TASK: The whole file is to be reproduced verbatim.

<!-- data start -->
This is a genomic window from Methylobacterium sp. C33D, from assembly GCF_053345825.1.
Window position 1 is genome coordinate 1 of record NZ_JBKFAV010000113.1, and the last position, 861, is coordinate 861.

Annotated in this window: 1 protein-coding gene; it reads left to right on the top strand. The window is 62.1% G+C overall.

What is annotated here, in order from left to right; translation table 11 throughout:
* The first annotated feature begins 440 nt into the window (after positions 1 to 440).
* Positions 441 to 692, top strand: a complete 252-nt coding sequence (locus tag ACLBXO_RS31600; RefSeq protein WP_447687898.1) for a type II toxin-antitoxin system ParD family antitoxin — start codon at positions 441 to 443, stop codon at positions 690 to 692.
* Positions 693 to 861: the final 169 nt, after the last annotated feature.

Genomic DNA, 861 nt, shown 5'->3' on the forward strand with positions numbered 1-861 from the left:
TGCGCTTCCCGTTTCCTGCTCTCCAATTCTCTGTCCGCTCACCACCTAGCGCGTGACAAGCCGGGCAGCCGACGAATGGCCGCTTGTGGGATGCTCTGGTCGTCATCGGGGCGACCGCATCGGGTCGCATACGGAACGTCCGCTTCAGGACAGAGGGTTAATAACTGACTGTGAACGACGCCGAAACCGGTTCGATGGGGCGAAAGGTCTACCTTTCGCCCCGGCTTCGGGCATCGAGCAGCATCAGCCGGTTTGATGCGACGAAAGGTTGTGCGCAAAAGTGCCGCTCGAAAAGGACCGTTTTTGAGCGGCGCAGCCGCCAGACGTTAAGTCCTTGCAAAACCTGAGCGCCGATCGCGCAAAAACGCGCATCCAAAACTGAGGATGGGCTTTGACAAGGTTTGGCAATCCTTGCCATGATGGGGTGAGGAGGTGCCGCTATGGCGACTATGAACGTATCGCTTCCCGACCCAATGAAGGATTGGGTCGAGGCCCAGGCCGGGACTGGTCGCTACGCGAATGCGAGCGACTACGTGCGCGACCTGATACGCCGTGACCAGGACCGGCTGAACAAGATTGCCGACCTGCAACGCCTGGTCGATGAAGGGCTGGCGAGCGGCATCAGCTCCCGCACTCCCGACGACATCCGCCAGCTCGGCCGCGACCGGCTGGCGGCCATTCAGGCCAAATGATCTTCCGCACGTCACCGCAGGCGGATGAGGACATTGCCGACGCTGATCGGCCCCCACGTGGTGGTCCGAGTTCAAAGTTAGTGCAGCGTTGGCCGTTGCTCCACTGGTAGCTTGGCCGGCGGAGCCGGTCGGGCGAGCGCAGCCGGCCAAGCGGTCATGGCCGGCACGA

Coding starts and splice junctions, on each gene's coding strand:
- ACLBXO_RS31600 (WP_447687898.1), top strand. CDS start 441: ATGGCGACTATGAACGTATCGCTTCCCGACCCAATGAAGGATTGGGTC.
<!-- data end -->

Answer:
This is a genomic window from Methylobacterium sp. C33D, from assembly GCF_053345825.1.
Window position 1 is genome coordinate 1 of record NZ_JBKFAV010000113.1, and the last position, 861, is coordinate 861.

Annotated in this window: 1 protein-coding gene; it reads left to right on the top strand. The window is 62.1% G+C overall.

What is annotated here, in order from left to right; translation table 11 throughout:
* The first annotated feature begins 440 nt into the window (after positions 1 to 440).
* Positions 441 to 692, top strand: a complete 252-nt coding sequence (locus tag ACLBXO_RS31600; RefSeq protein WP_447687898.1) for a type II toxin-antitoxin system ParD family antitoxin — start codon at positions 441 to 443, stop codon at positions 690 to 692.
* Positions 693 to 861: the final 169 nt, after the last annotated feature.

Genomic DNA, 861 nt, shown 5'->3' on the forward strand with positions numbered 1-861 from the left:
TGCGCTTCCCGTTTCCTGCTCTCCAATTCTCTGTCCGCTCACCACCTAGCGCGTGACAAGCCGGGCAGCCGACGAATGGCCGCTTGTGGGATGCTCTGGTCGTCATCGGGGCGACCGCATCGGGTCGCATACGGAACGTCCGCTTCAGGACAGAGGGTTAATAACTGACTGTGAACGACGCCGAAACCGGTTCGATGGGGCGAAAGGTCTACCTTTCGCCCCGGCTTCGGGCATCGAGCAGCATCAGCCGGTTTGATGCGACGAAAGGTTGTGCGCAAAAGTGCCGCTCGAAAAGGACCGTTTTTGAGCGGCGCAGCCGCCAGACGTTAAGTCCTTGCAAAACCTGAGCGCCGATCGCGCAAAAACGCGCATCCAAAACTGAGGATGGGCTTTGACAAGGTTTGGCAATCCTTGCCATGATGGGGTGAGGAGGTGCCGCTATGGCGACTATGAACGTATCGCTTCCCGACCCAATGAAGGATTGGGTCGAGGCCCAGGCCGGGACTGGTCGCTACGCGAATGCGAGCGACTACGTGCGCGACCTGATACGCCGTGACCAGGACCGGCTGAACAAGATTGCCGACCTGCAACGCCTGGTCGATGAAGGGCTGGCGAGCGGCATCAGCTCCCGCACTCCCGACGACATCCGCCAGCTCGGCCGCGACCGGCTGGCGGCCATTCAGGCCAAATGATCTTCCGCACGTCACCGCAGGCGGATGAGGACATTGCCGACGCTGATCGGCCCCCACGTGGTGGTCCGAGTTCAAAGTTAGTGCAGCGTTGGCCGTTGCTCCACTGGTAGCTTGGCCGGCGGAGCCGGTCGGGCGAGCGCAGCCGGCCAAGCGGTCATGGCCGGCACGA

Coding starts and splice junctions, on each gene's coding strand:
- ACLBXO_RS31600 (WP_447687898.1), top strand. CDS start 441: ATGGCGACTATGAACGTATCGCTTCCCGACCCAATGAAGGATTGGGTC.